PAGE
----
The original historical context for Psalm 63 is not clear: the title claims Davidic authorship, and the style and language seems to support this, so some modern commentators have suggested that it may refer to David’s early days at Saul’s court, when enemies plotted to bring about his downfall.
The Fathers, however, gave it an entirely Christological interpretation, as Cassiodorus explains:
“The words of this heading, as has often been remarked, are wholly related to the Lord Christ, who is to speak through the entire psalm. These words are written without historical narration; the clarity of the heading seems to waft the light of the coming psalm over us. The Lord will speak of His passion, which has afforded life to the world and has poured on us the light of belief…initially prays that He be freed from fear of the Jewish people, as He relates their deceits and impious deeds as if they have already been performed. He teaches that they have failed in their acts of persecution, whereas He has attained the glory of resurrection.”
This psalm points to the great works done this Holy Saturday night, and reminds us that we must all choose to be whether part of the 'assembly of the malignant' (verse 2), resolute in wickedness (v6) or to join the just, the upright of heart.
The Apostles preached the works of the Lord (v10) to those who had crucified Jesus, offering them the chance of redemption. And many of those same persecutors were indeed converted, as the life of St Paul attests.
Exaudi, Deus, orationem meam cum deprecor; a timore inimici eripe animam meam.
Protexisti me a conventu malignantium, a multitudine operantium iniquitatem.
Quia exacuerunt ut gladium linguas suas; intenderunt arcum rem amaram,
ut sagittent in occultis immaculatum.
Subito sagittabunt eum, et non timebunt; firmaverunt sibi sermonem nequam. Narraverunt ut absconderent laqueos; dixerunt : Quis videbit eos?
Scrutati sunt iniquitates; defecerunt scrutantes scrutinio.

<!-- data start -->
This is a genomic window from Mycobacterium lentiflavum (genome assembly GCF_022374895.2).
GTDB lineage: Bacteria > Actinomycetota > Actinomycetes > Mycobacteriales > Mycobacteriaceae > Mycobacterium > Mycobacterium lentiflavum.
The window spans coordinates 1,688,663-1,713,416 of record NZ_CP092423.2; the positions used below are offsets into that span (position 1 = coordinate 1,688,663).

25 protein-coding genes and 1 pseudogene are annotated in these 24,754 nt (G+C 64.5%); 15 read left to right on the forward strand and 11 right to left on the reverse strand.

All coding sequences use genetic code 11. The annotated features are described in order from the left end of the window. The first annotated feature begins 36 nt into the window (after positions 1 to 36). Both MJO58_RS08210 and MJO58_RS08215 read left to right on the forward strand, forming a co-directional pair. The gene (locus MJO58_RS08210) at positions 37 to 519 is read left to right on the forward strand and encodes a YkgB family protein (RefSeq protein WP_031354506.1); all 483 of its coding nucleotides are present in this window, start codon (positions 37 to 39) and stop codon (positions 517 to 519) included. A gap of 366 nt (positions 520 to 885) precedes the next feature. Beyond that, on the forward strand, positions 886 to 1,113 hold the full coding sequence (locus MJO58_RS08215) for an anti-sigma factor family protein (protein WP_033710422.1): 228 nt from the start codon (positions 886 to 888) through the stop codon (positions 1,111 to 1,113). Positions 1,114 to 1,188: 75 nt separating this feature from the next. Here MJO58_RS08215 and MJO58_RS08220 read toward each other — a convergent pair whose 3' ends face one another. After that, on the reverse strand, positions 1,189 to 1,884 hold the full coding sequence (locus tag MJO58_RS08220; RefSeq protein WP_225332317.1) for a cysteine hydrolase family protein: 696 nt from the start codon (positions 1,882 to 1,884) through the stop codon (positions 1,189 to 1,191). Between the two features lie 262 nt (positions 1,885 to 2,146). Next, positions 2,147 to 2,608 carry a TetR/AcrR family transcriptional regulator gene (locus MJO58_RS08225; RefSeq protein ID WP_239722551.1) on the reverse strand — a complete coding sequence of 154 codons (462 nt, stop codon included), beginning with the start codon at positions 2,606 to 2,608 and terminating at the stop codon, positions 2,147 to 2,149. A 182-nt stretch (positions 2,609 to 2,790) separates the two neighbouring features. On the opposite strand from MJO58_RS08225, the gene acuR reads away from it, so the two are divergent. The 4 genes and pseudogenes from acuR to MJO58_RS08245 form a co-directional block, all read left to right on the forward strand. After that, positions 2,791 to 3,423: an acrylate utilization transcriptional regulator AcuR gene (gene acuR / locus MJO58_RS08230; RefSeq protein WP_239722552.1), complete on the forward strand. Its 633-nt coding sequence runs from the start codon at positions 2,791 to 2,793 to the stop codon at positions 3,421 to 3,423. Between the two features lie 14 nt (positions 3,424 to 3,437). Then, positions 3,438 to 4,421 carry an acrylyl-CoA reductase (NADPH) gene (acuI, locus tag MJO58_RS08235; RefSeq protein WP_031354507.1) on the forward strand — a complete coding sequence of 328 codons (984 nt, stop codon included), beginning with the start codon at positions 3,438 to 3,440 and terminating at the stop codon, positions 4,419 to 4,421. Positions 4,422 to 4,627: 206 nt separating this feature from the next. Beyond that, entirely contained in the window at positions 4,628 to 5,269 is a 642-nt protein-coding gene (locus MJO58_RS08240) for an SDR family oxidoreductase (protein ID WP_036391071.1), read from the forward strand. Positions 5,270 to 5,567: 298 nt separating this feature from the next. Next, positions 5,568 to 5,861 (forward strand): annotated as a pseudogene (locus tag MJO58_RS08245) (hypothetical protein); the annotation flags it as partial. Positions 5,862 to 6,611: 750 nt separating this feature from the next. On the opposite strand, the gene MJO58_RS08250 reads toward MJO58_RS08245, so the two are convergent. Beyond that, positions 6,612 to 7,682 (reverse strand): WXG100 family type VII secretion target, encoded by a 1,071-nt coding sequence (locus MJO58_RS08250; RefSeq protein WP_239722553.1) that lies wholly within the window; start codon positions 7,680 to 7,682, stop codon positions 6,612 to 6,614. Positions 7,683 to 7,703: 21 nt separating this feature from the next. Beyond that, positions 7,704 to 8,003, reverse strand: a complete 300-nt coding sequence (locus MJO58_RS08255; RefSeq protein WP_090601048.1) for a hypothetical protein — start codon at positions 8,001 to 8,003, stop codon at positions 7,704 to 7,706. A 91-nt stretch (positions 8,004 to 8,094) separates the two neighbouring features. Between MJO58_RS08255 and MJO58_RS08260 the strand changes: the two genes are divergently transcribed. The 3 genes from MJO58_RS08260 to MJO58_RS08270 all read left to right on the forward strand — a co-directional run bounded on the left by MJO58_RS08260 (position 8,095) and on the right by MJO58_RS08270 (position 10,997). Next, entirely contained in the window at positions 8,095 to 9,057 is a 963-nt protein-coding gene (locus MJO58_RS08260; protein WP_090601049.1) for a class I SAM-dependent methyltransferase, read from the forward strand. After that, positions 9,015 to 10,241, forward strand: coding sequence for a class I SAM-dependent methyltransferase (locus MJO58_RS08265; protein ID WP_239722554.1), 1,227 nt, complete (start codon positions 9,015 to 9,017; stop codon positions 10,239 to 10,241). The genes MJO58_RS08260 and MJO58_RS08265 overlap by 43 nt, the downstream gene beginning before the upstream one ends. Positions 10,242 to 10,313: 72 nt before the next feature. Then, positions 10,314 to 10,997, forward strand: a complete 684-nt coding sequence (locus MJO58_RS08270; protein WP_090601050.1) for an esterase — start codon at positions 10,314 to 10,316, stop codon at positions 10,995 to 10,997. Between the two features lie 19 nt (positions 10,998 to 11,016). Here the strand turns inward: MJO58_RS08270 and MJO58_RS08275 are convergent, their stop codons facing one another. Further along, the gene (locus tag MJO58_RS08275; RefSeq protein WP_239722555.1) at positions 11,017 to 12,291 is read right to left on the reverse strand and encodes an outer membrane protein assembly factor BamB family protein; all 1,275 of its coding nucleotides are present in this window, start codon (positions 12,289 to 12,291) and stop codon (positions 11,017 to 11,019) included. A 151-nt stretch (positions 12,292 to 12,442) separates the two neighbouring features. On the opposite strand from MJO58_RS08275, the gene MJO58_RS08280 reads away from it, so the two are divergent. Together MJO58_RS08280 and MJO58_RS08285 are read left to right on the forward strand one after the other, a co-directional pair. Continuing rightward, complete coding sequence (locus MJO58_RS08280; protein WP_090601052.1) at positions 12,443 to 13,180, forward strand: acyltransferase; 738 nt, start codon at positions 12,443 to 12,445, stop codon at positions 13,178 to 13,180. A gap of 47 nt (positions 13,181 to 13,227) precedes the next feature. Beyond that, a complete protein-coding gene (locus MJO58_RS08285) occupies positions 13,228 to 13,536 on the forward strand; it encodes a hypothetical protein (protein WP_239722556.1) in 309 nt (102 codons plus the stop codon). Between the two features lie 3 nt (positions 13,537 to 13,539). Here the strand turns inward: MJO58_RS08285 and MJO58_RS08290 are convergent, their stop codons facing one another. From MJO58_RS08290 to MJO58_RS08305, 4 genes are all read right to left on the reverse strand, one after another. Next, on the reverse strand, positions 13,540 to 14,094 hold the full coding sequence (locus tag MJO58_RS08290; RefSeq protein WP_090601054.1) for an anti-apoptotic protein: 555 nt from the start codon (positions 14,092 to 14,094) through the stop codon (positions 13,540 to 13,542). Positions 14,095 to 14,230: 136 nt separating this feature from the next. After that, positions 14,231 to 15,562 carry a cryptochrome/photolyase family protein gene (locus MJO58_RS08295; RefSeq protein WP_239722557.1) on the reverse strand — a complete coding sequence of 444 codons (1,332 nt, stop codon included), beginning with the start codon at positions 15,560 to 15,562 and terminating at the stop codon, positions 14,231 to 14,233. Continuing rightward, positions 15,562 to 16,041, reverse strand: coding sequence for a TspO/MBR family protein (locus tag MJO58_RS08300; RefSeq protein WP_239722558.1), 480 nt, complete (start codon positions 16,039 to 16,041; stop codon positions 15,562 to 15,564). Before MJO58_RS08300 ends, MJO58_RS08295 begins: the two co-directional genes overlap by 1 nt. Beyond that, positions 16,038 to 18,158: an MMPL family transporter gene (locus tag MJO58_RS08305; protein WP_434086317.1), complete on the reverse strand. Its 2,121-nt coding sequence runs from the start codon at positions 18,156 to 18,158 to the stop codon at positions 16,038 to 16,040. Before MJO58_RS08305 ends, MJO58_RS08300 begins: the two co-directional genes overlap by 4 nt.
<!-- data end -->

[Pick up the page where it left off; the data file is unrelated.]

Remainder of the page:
Accedet homo ad cor altum, et exaltabitur Deus.
Sagittæ parvulorum factæ sunt plagæ eorum, et infirmatæ sunt contra eos linguæ eorum.
Conturbati sunt omnes qui videbant eos, et timuit omnis homo.
Et annuntiaverunt opera Dei, et facta ejus intellexerunt.
Lætabitur justus in Domino, et sperabit in eo, et laudabuntur omnes recti corde.
Hear O God, my prayer, when I make supplication to you: deliver my soul from the fear of the enemy.
You have protected me from the assembly of the malignant; from the multitude of the workers of iniquity.
For they have whetted their tongues like a sword; they have bent their bow a bitter thing, to shoot in secret the undefiled.
They will shoot at him on a sudden, and will not fear: they are resolute in wickedness. They have talked of hiding snares; they have said: Who shall see them?
They have searched after iniquities: they have failed in their search.
Man shall come to a deep heart: And God shall be exalted. The arrows of children are their wounds: And their tongues against them are made weak.
All that saw them were troubled; and every man was afraid.
And they declared the works of God, and understood his doings.
The just shall rejoice in the Lord, and shall hope in him: and all the upright in heart shall be praised.
Tenebrae of Holy Saturday
Nocturn I: Psalms 4, 14, 15
Nocturn II: Psalms 23, 26, 29
Nocturn III: Psalms 53*, 75*, 87*
Lauds: 50*, 91, 63, [Is 38], 150